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IN RE: Neil M. COHEN

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Supreme Court of New Jersey.

IN RE: Neil M. COHEN, An Attorney at Law.

Decided: October 23, 2014

Michael J. Sweeney, First Assistant Ethics Counsel, argued the cause on behalf of the Office of Attorney Ethics. Daniel J. McCarthy argued the cause for respondent (Rogut McCarthy, attorneys).

In this case, respondent, Neil M. Cohen, an attorney licensed to practice law in New Jersey, pleaded guilty to second-degree endangering the welfare of a child, contrary to N.J.S.A. 2C:24–4(b)(5)(a). The plea followed an investigation into sexually explicit pornographic images of children discovered on a state-issued desktop computer used by respondent and on respondent's private law office computer. He was sentenced to five years in prison for his offense.

We now sanction respondent to an indeterminate suspension from the practice of law, pursuant to Rule 1:20–15A(a)(2). We caution that while we do not establish a bright-line rule requiring disbarment in all cases involving sexual offenses against children, in the future, convictions in egregious cases involving child pornography may result in disbarment of attorneys who commit these offenses, in light of society's increasing recognition of the harm done to the victims of those offenses.

I.

The facts of this case are undisputed. In July 2008, printouts of pornographic images, some of which depicted young female victims, were found in a receptionist's desk drawer at the district office of New Jersey's Twentieth Legislative District. At the time, respondent was an assemblyman representing the Twentieth District. The discovery led to an investigation by the New Jersey State Police, which revealed that this was not the first time pornography was encountered at the office; staff had previously discovered sexually explicit images in the office during morning work hours or following a weekend. As a result, the Office of Legislative Services required passwords on the computers.

When confronted, respondent admitted to the State Police that he had visited pornographic sites and printed the sexually explicit pictures. He acknowledged that the sites he viewed and the printed images contained both adult and child pornography. He explained that he had accessed the receptionist's state-issued computer with a password that he instructed another member of his staff to obtain. Interviews also revealed that staff members observed respondent viewing pornography on the receptionist's computer on prior occasions.

In total, the police recovered thirty-four images of child pornography that respondent accessed on computers at the district office and at respondent's law office. The images retrieved from respondent's law office depicted nineteen girls under sixteen years old.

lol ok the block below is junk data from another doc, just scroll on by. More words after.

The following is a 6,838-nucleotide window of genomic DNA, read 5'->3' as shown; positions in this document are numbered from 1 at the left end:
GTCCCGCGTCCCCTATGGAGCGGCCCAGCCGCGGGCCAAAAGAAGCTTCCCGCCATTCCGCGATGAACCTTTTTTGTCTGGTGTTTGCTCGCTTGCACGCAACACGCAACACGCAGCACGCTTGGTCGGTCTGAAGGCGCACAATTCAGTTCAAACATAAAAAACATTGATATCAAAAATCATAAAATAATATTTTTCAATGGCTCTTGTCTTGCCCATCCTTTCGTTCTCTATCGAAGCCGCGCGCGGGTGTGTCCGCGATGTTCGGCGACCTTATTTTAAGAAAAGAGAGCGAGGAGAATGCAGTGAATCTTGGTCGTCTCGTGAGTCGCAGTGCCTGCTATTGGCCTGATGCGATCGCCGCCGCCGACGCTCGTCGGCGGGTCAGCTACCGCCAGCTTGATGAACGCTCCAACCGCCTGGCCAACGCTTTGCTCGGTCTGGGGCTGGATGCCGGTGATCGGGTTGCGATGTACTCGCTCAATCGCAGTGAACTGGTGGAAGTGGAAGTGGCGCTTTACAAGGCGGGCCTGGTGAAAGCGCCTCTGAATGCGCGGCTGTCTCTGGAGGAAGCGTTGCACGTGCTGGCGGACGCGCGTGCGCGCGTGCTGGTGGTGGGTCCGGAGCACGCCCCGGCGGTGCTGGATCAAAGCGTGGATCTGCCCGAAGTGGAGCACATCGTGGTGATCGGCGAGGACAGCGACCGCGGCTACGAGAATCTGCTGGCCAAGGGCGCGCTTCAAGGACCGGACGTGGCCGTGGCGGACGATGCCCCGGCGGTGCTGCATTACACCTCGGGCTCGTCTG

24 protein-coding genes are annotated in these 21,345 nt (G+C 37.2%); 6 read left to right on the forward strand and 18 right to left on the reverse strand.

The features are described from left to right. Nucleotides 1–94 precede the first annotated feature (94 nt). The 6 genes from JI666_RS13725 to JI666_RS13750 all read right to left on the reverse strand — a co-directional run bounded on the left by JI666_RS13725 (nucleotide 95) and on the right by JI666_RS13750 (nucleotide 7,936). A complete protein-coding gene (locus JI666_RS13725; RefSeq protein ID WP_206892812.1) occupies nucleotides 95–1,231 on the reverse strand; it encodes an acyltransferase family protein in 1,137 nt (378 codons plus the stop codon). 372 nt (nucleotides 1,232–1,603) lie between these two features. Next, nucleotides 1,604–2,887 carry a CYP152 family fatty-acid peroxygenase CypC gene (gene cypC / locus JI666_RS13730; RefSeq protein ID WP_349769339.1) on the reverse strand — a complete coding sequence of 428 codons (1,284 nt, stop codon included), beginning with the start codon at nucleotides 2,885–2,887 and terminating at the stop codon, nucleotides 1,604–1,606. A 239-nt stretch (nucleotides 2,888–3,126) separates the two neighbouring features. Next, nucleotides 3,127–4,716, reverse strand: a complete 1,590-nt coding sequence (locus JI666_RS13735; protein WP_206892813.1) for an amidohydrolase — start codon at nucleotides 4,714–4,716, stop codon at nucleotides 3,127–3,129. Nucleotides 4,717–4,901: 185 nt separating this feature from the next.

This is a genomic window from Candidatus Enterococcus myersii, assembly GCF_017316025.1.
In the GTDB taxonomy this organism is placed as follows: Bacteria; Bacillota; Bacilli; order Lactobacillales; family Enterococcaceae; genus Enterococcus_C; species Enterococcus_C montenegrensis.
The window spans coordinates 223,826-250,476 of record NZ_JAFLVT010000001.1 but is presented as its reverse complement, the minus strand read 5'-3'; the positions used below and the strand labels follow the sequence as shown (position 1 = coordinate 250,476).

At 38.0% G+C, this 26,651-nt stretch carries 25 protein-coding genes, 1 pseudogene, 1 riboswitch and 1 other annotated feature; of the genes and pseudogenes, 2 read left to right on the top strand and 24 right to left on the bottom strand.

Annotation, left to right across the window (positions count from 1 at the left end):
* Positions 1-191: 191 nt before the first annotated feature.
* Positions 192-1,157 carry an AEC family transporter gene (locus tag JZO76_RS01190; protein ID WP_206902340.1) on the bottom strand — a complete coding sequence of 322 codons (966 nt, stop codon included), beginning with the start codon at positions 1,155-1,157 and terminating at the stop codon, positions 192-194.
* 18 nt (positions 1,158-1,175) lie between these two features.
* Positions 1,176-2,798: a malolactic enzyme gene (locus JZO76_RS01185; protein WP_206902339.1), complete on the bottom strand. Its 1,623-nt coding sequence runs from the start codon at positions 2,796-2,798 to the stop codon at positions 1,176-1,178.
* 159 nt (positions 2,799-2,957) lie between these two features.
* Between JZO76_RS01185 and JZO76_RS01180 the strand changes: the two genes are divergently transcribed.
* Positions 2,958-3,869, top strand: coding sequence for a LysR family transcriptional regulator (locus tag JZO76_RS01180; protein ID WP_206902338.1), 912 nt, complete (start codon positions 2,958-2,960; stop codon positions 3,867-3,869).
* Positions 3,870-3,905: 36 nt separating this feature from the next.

Respondent resigned from his position in the Legislature on July 20, 2008. On July 9, 2009, the State Grand Jury returned a five-count indictment against respondent. He pleaded guilty to one count of second-degree endangering the welfare of a child, contrary to N.J.S.A. 2C:24–4(b)(5)(a), on April 12, 2010. Pursuant to his guilty plea, respondent was sentenced on November 4, 2010 to five years in State prison.1 He was ordered to comply with Megan's Law requirements, N.J.S.A. 2C:7–1 to –11, and he was prohibited from using the Internet.

Respondent was temporarily suspended from the practice of law on January 13, 2011, following his guilty plea. In re Cohen, 204 N.J. 588 (2011). Thereafter, the Disciplinary Review Board (DRB) granted the Office of Attorney Ethics's (OAE) motion for final discipline. Finding that respondent's guilty plea was conclusive evidence of guilt for purposes of the disciplinary proceeding, Rule 1:20–13(c), the DRB, in a majority decision, voted to prospectively suspend respondent from the practice of law for two years. Two members of the panel dissented and voted for disbarment. Respondent consents to the suspension, but seeks to have it applied retroactively to the date of his temporary suspension.

II.

We begin by emphasizing that our role in this matter is solely to impose an appropriate quantum of discipline on respondent for his ethical violations. R. 1:20–13(c); R. 1:20–16; In re Principato, 139 N.J. 456, 460, 655 A.2d 920 (1995); In re Magid, 139 N .J. 449, 451–52, 655 A.2d 916 (1995). Under Rule 1:20–13(c)(1), a criminal conviction is conclusive evidence of guilt in a disciplinary proceeding. Respondent's guilty plea to second-degree possession of child pornography constitutes a violation of RPC 8.4(b), which dictates that professional misconduct occurs when an attorney “commit[s] a criminal act that reflects adversely on the lawyer's honesty, trustworthiness or fitness as a lawyer.”

As we engage in our analysis, we note that the primary purpose of discipline is not to punish the attorney but to preserve the confidence of the public in the bar. In re Witherspoon, 203 N .J. 343, 358 (2010). Discipline is imposed even when an attorney's offense is not related to the practice of law. In re Kinnear, 105 N.J. 391, 395, 522 A.2d 414 (1987). This is because “[t]he privilege to practice law is dependent on an attorney's ability to maintain a high moral character.” In re Hasbrouck, 140 N.J. 162, 166, 657 A.2d 878 (1995).